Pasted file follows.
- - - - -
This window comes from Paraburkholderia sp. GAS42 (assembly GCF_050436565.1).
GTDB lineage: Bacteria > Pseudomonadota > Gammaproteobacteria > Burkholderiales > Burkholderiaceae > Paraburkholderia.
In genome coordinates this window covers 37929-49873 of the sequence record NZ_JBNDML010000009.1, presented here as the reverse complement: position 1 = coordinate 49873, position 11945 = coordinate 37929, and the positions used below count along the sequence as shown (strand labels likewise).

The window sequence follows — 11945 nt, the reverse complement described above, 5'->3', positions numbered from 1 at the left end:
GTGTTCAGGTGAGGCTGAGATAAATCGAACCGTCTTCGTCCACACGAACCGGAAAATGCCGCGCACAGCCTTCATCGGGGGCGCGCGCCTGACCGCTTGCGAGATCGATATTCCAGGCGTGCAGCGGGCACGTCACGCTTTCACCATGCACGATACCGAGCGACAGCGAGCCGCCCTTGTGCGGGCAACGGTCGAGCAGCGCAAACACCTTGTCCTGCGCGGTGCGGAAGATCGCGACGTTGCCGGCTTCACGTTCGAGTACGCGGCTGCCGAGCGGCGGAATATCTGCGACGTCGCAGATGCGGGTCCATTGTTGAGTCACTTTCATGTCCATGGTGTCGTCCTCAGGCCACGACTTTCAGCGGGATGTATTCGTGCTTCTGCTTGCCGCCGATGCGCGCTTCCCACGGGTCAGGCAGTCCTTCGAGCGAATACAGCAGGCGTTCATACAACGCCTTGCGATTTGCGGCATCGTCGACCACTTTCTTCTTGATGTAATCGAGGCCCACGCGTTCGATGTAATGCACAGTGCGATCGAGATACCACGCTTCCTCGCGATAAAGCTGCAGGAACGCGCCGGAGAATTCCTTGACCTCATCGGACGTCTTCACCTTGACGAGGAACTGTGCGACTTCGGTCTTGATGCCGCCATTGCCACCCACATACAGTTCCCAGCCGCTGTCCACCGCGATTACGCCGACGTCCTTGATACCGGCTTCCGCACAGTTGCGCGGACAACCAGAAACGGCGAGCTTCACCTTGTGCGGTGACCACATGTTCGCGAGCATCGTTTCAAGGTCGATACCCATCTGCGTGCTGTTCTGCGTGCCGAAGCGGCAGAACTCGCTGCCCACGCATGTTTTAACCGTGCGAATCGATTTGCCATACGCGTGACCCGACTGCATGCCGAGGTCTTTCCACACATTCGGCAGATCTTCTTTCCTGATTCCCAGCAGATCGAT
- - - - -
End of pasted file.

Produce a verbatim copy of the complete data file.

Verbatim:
This window comes from Paraburkholderia sp. GAS42 (assembly GCF_050436565.1).
GTDB lineage: Bacteria > Pseudomonadota > Gammaproteobacteria > Burkholderiales > Burkholderiaceae > Paraburkholderia.
In genome coordinates this window covers 37929-49873 of the sequence record NZ_JBNDML010000009.1, presented here as the reverse complement: position 1 = coordinate 49873, position 11945 = coordinate 37929, and the positions used below count along the sequence as shown (strand labels likewise).

The window sequence follows — 11945 nt, the reverse complement described above, 5'->3', positions numbered from 1 at the left end:
GTGTTCAGGTGAGGCTGAGATAAATCGAACCGTCTTCGTCCACACGAACCGGAAAATGCCGCGCACAGCCTTCATCGGGGGCGCGCGCCTGACCGCTTGCGAGATCGATATTCCAGGCGTGCAGCGGGCACGTCACGCTTTCACCATGCACGATACCGAGCGACAGCGAGCCGCCCTTGTGCGGGCAACGGTCGAGCAGCGCAAACACCTTGTCCTGCGCGGTGCGGAAGATCGCGACGTTGCCGGCTTCACGTTCGAGTACGCGGCTGCCGAGCGGCGGAATATCTGCGACGTCGCAGATGCGGGTCCATTGTTGAGTCACTTTCATGTCCATGGTGTCGTCCTCAGGCCACGACTTTCAGCGGGATGTATTCGTGCTTCTGCTTGCCGCCGATGCGCGCTTCCCACGGGTCAGGCAGTCCTTCGAGCGAATACAGCAGGCGTTCATACAACGCCTTGCGATTTGCGGCATCGTCGACCACTTTCTTCTTGATGTAATCGAGGCCCACGCGTTCGATGTAATGCACAGTGCGATCGAGATACCACGCTTCCTCGCGATAAAGCTGCAGGAACGCGCCGGAGAATTCCTTGACCTCATCGGACGTCTTCACCTTGACGAGGAACTGTGCGACTTCGGTCTTGATGCCGCCATTGCCACCCACATACAGTTCCCAGCCGCTGTCCACCGCGATTACGCCGACGTCCTTGATACCGGCTTCCGCACAGTTGCGCGGACAACCAGAAACGGCGAGCTTCACCTTGTGCGGTGACCACATGTTCGCGAGCATCGTTTCAAGGTCGATACCCATCTGCGTGCTGTTCTGCGTGCCGAAGCGGCAGAACTCGCTGCCCACGCATGTTTTAACCGTGCGAATCGATTTGCCATACGCGTGACCCGACTGCATGCCGAGGTCTTTCCACACATTCGGCAGATCTTCTTTCCTGATTCCCAGCAGATCGAT